Activity for this week
For this week’s activity, you’ll be registering for an avatar in Second Life, taking a photo while you’re there and then posting your photo and writing about your thoughts about Second Life in your blog. Specifically, write about:
- Your ideas for how libraries could use Second Life to provide service or
- Why virtual worlds and gaming should be of interest to us in libraries or
- Your opinion on whether or not libraries have a role in Second Life and other virtual worlds.
Be sure to include your avatar name in your posting!
- If you feel more comfortable, you can create an avatar in Second Life in teams of two or three and create one avatar for all of you. Just be sure to create separate blog entries in your individual blogs for this week’s activity and record your own thoughts and ideas on the questions for this week.
Here are the steps:
1.) Go to Second Life and register for an account (free). There is a big orange button on the left side of the home page. Click the button to sign up. Before you sign up you might want to think about what your avatar’s name should be. You will get to choose from a list of pre-determined last names. You can choose whatever you want for your first name. You can also choose to be male or female and human or animal (animal avatars are called “furries” inworld.)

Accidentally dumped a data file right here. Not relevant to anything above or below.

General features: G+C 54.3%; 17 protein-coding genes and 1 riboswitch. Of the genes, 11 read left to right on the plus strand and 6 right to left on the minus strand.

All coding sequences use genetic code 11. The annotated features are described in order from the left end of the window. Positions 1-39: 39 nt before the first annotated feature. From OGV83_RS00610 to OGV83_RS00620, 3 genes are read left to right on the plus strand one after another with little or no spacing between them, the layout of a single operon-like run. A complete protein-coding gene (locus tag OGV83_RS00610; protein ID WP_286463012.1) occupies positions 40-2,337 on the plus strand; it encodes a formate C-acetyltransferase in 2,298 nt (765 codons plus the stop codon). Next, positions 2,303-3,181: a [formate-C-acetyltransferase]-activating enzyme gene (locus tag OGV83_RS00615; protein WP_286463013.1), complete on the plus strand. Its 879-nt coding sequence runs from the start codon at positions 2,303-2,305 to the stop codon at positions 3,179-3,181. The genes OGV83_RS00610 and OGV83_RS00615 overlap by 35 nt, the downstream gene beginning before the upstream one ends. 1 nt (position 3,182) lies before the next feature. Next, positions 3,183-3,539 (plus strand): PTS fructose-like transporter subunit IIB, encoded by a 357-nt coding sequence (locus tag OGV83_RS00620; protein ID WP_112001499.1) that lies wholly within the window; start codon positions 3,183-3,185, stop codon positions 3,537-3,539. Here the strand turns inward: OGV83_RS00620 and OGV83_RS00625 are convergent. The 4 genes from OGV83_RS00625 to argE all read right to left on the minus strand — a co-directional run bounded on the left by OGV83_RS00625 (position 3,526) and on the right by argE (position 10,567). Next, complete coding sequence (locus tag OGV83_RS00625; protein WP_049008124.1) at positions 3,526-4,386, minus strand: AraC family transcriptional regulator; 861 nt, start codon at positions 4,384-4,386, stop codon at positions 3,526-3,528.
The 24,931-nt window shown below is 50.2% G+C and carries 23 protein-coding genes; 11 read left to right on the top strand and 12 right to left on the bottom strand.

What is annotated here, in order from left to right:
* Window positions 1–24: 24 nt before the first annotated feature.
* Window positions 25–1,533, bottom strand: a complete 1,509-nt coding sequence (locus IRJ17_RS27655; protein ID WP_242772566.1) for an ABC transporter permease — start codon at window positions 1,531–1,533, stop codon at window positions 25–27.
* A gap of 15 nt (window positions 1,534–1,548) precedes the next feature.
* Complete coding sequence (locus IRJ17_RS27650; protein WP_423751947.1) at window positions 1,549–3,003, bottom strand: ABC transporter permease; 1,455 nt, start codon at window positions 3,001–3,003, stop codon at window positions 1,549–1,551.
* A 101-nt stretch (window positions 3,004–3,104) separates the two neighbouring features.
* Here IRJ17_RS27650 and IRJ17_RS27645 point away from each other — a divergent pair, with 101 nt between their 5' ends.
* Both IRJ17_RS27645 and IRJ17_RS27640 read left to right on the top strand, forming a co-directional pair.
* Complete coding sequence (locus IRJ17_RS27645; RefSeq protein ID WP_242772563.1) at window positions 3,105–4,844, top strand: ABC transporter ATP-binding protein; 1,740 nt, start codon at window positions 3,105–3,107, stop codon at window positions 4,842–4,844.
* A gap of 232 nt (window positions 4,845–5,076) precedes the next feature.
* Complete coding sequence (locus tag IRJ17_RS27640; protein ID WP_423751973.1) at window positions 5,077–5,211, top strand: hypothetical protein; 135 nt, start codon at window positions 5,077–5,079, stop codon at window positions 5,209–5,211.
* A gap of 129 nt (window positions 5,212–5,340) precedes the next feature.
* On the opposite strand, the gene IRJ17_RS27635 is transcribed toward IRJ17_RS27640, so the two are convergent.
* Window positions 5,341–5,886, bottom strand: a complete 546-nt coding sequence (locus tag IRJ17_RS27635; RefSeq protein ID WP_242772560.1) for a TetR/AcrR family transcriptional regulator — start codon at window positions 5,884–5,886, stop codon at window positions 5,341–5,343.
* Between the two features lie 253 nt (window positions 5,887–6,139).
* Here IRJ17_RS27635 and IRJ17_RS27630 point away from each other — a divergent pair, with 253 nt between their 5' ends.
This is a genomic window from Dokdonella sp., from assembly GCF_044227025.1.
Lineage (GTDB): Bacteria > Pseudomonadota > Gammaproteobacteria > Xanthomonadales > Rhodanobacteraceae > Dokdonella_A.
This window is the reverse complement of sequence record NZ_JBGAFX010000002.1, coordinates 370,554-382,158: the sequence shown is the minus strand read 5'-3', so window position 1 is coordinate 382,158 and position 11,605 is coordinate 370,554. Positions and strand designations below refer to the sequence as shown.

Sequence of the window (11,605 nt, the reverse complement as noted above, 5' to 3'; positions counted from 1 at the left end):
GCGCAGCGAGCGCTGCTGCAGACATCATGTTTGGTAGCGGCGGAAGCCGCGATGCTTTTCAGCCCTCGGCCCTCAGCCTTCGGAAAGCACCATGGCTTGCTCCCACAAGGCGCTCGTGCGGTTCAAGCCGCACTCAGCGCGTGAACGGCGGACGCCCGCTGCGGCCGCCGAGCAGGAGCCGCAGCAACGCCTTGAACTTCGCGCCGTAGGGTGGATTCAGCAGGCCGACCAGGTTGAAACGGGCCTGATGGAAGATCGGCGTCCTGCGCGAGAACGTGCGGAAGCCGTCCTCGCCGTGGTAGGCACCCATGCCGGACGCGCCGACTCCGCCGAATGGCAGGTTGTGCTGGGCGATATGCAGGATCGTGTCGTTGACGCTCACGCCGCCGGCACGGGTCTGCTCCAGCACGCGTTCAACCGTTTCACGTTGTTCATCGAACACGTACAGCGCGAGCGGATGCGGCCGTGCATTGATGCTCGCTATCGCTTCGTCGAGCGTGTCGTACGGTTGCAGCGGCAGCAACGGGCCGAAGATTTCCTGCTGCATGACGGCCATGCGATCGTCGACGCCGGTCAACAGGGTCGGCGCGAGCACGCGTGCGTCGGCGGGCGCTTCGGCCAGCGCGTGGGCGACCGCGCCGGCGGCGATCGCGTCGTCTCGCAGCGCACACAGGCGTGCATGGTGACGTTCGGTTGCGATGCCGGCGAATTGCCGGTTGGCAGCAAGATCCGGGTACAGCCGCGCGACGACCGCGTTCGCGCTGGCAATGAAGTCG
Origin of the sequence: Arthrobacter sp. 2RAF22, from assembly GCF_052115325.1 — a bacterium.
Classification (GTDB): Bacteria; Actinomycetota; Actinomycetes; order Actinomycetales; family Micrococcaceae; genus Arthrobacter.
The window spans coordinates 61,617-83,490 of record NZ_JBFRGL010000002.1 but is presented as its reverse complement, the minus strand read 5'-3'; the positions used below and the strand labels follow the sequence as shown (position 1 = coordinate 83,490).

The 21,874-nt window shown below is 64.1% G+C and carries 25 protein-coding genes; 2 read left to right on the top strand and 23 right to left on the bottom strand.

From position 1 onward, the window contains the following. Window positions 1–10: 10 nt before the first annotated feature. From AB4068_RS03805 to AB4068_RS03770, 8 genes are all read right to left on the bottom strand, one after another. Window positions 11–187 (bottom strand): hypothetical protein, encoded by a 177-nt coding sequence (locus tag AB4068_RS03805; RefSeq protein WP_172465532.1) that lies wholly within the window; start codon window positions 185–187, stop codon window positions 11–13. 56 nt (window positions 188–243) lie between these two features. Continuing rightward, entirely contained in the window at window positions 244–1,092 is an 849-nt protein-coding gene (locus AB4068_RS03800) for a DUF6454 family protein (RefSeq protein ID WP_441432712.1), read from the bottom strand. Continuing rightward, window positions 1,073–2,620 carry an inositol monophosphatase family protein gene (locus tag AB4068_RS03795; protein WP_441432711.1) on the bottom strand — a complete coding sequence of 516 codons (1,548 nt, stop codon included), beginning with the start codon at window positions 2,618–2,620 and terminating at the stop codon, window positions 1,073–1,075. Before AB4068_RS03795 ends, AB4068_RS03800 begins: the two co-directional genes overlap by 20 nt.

2.) Download and install the Second Life software to your computer.
3.) Open Second Life and log in.
4.) To take a snapshot:
a.) Click File from the main menu.
b.) Choose Take Snapshot from the dropdown menu.
c.) Click the Save Snapshot to Hard Drive radio button.
d.) From the What Size Image Do You Need? Dropdown, choose 320×240.
e.) Click the Save button.
f.) Choose where on your hard drive you would like to save the snapshot. The file is saved as a .bmp file. Your desktop is usually a good location.
g.) Upload your snapshot to your blog as you normally would. TIP: If your blog tells you it doesn’t like the format of the snapshot, open the snapshot using Microsoft Paint. Save the snapshot as a .jpg file (choose File, Save As… and JPEG from the dropdown menu.) Try uploading the snapshot again to your blog.
An example of a snapshot taken in Second Life.
Second Life basic tips
* To search for a person, place or thing, click the purple Search button on the bottom bar. Be warned though that the search function is not very good. You can use the search button to search for Mohawk College. Just type Mohawk College (and be sure that “Place” is selected.)
* use your arrow keys to walk forward and backwards